- 1 International Language Support
International Language Support
This section includes information on language support under Fedora.
- Localization (translation) of Fedora is coordinated by the Fedora Localization Project -- http://fedoraproject.org/wiki/L10N
- Internationalization of Fedora is maintained by the Fedora Internationalization Project -- http://fedoraproject.org/wiki/I18N
Fedora features a variety of software that is translated in many languages. For a list of languages refer to the translation statistics for the Anaconda module, which is one of the core software applications in Fedora.
Language Support Installation
To install language packs and additional language support from the Languages group, run this command:
su -c 'yum groupinstall <language>-support'
In the command above,
<language> is one of
thai, and so on.
Fedora uses the Transifex online tool to facilitate contributing translations of Fedora-hosted and other upstream projects by numerous translators.
Using the online web tool, translators can contribute directly to any registered upstream project through one translator-oriented web interface. Developers of projects with no existing translation community can easily reach out to Fedora's established community for translations. In turn, translators can reach out to numerous projects related to Fedora to easily contribute translations.
Fonts for most languages are installed by default on the desktop to give good default language coverage.
Default Language for Han Unification
When GTK-based applications are not running in a Chinese, Japanese, or Korean (CJK) locale, Chinese characters (that is, Chinese Hanzi, Japanese Kanji, or Korean Hanja) may render with a mixture of Chinese, Japanese, and Korean fonts depending on the text. This happens when Pango does not have sufficient context to know which language is being used, due to the Han unification in Unicode. The current default font configuration seems to prefer Chinese fonts. If you normally want to use Japanese or Korean say, you can tell Pango to use it by default by setting the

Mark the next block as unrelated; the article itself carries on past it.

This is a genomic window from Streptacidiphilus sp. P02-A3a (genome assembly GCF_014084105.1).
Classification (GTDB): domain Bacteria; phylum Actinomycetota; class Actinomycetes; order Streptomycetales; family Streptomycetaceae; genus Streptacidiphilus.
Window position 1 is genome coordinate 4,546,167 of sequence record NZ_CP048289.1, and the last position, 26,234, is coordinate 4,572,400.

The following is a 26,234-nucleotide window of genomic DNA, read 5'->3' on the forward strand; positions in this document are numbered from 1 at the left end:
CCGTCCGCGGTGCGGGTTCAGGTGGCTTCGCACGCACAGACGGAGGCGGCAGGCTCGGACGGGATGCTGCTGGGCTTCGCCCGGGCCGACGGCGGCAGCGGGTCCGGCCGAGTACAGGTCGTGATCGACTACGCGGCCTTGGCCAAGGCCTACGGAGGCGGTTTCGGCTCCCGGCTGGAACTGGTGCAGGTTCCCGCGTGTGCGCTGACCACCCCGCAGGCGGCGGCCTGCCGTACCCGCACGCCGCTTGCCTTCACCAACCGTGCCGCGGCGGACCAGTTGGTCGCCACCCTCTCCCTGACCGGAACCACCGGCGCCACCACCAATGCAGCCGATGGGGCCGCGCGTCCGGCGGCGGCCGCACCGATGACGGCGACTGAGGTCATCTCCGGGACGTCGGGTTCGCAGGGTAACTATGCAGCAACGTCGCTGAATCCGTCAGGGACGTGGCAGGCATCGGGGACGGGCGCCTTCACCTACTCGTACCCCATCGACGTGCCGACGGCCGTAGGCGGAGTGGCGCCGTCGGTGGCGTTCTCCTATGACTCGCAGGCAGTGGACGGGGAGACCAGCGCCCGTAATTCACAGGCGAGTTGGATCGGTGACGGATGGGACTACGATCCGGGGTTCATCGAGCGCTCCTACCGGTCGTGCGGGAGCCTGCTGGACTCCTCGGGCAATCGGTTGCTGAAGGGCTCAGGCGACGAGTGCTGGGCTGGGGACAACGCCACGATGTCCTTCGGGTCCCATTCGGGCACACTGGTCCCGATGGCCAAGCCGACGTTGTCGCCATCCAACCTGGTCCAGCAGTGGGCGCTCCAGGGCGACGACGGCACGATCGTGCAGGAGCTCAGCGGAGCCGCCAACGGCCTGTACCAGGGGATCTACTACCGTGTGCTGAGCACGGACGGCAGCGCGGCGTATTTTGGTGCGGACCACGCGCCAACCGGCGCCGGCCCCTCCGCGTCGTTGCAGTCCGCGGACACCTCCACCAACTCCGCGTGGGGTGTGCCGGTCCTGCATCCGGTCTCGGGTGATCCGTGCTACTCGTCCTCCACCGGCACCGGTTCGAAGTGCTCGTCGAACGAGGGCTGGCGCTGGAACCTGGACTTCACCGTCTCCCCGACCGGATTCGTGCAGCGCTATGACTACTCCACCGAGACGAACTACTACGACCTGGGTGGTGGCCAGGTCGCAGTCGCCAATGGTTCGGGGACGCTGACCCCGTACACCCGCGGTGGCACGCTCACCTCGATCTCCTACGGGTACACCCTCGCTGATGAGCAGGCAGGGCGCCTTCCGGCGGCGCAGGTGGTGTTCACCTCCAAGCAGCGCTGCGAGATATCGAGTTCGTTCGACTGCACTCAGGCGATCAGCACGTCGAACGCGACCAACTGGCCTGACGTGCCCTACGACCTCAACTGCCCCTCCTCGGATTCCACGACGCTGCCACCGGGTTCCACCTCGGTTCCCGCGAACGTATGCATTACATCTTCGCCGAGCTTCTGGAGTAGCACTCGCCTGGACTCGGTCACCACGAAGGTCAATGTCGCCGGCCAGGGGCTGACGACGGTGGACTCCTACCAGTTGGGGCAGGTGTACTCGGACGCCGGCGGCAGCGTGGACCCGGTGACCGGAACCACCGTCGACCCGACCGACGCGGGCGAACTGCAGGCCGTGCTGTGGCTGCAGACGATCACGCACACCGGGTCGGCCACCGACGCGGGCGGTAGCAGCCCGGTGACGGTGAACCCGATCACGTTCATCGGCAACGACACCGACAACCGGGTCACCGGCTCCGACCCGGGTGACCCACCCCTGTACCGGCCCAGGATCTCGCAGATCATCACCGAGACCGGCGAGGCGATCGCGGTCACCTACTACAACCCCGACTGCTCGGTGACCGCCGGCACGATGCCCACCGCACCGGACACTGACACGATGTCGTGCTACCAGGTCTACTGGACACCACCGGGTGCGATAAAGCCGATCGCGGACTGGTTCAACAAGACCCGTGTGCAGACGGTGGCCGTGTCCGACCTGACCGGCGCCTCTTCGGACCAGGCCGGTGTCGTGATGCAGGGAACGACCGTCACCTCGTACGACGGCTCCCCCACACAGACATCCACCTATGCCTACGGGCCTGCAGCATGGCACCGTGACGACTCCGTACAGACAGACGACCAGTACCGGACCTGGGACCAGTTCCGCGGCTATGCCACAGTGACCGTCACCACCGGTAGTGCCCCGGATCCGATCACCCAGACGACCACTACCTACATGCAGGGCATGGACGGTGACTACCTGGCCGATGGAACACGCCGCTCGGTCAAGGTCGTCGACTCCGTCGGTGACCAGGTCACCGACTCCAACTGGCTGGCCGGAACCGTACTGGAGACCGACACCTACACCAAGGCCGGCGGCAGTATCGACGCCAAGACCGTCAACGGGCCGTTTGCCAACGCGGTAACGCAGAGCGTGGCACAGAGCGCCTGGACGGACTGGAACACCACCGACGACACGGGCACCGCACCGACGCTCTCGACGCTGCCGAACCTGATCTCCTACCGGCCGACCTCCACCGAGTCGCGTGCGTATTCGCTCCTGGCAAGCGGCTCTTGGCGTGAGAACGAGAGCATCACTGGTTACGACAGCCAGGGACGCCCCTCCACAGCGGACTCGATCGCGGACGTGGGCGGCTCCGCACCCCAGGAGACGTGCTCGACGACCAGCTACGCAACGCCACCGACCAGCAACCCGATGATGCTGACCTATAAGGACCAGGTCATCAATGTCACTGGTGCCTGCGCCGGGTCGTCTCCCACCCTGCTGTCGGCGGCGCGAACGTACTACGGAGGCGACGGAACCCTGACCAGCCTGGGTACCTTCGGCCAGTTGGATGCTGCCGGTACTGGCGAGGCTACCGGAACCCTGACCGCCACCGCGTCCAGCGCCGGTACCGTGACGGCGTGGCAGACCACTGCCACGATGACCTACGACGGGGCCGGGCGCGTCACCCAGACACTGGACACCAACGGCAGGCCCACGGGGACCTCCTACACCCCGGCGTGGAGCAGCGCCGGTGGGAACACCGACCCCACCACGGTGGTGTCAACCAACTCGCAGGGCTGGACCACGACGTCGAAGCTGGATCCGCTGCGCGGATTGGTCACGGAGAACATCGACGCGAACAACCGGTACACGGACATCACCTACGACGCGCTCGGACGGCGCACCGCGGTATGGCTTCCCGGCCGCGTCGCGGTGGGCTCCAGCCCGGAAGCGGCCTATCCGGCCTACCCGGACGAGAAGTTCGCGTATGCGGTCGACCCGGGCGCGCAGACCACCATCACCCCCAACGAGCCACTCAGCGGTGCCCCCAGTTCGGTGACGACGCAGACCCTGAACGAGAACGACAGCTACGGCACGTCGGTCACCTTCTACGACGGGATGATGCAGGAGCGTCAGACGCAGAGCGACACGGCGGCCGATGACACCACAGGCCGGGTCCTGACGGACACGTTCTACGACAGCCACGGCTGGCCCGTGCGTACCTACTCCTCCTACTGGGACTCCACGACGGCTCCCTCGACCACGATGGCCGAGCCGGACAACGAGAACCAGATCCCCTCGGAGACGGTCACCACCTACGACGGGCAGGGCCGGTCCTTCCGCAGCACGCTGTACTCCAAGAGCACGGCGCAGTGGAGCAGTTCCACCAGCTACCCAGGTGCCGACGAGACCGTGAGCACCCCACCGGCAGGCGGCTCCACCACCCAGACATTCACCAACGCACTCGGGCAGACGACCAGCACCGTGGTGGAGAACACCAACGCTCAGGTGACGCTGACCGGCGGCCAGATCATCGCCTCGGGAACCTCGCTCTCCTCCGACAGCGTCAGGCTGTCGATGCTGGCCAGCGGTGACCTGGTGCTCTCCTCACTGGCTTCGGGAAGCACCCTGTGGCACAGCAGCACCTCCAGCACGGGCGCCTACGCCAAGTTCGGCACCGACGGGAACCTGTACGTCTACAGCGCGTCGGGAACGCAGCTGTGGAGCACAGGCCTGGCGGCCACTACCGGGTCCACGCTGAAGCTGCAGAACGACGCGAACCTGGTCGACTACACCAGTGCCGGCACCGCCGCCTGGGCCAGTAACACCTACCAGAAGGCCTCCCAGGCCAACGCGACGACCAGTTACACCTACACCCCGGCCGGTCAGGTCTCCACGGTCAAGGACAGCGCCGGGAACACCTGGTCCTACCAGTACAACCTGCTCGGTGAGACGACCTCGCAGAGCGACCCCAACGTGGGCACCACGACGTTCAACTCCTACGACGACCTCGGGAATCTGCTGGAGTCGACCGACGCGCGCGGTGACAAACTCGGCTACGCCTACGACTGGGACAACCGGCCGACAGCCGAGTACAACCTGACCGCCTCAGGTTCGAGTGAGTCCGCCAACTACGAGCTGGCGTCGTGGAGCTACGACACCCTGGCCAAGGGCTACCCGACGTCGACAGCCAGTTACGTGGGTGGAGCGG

PANGO_LANGUAGE environment variable. For example...
...tells Pango rendering to assume Japanese text when it has no other indications.
Complete List of Changes
All fonts changes are listed on their dedicated page:
yum group called
input-methods (Input Methods) is installed by default providing standard input methods for many languages. This allows turning on the default input method system and immediately having the standard input methods for most languages available.
Fedora 11 includes iBus, a new input method system that has been developed to overcome some of the architectural limitations of SCIM.
It provides a number of input method engines and immodules:
ibus-m17n(Indic and many other languages)
The first time iBus is run it is necessary to choose which input method engines are needed in the Preferences.
We encourage people upgrading from earlier releases to install iBus, turn it on with
im-chooser, and test it for their language, and report any problems in Bugzilla.
im-chooser and imsettings
Input methods only start by default on desktops running in an Asian locale (specifically for the following locale:
im-chooser via System > Preferences > Personal > Input Method to enable or disable input method usage on your desktop at any time with
imsettings framework the
GTK_IM_MODULE environment variable is no longer needed by default.
Indic Onscreen Keyboard
iok is an onscreen virtual keyboard for Indian languages, which allows input using Inscript keymap layouts and other 1:1 key mappings. For more information refer to the homepage:
Indic Collation Support
Fedora 11 includes sorting support for Indic languages. This support fixes listing and order of menus in these languages, representing them in sorted order and making it easy to find desired elements.
These languages are covered by this support: